An informative article gives the reader unbiased facts about a topic.

An informative article informs the reader by explaining and giving details on a given topic. The informative article is not an argumentative article that tries to persuade the reader to one side or the other. It covers all the pertinent details: who, what, when, where and why. Newspaper reporting uses informative articles; how-to articles represent another category.


An informative article identifies the people involved. For instance, if the informative article is about a governmental policy change, it includes the congressmen, senators or lobbyists involved in the issue. The article also identifies the stakeholders, those affected by the topic, if any.


An informative article includes a brief history of the subject, changes over the years and its present state. An informative article about training golden retrievers, for example, may contain a brief history of training patterns for the breed, what owners train dogs for now and some methods for training.


Informative articles contain pertinent dates. For example, in an article about a July 4th event, the reader will want to know the day and time of the event. An article about a historical event, such as the first Constitutional Congress, includes the dates of the event.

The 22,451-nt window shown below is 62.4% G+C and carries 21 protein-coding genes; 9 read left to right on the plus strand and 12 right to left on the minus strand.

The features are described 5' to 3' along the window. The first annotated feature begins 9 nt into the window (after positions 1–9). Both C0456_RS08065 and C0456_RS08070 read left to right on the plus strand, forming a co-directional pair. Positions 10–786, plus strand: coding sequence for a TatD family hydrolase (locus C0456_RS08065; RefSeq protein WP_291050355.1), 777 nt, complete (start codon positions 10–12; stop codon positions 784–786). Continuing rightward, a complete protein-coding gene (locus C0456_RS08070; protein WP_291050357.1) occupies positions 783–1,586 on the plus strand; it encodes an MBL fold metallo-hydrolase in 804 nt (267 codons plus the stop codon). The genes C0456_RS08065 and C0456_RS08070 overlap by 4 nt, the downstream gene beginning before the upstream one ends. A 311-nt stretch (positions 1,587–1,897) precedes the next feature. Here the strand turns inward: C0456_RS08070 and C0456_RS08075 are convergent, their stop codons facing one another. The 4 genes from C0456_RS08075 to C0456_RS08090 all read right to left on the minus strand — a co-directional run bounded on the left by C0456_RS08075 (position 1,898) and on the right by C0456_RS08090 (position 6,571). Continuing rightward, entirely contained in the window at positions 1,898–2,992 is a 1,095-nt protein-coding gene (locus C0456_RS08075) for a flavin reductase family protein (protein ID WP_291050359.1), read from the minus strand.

Informative articles provide location details for the topic. When reading an informative article, the reader learns about where the topic takes place. In a July 4th event article, the informative article tells the reader where the event is taking place.


The conclusion of an informative article presents the highlights of the article and connects them to the article's purpose. For example, the conclusion of an article about a government policy may remind the reader of possible implications of the policy or cover the historical importance of the issue.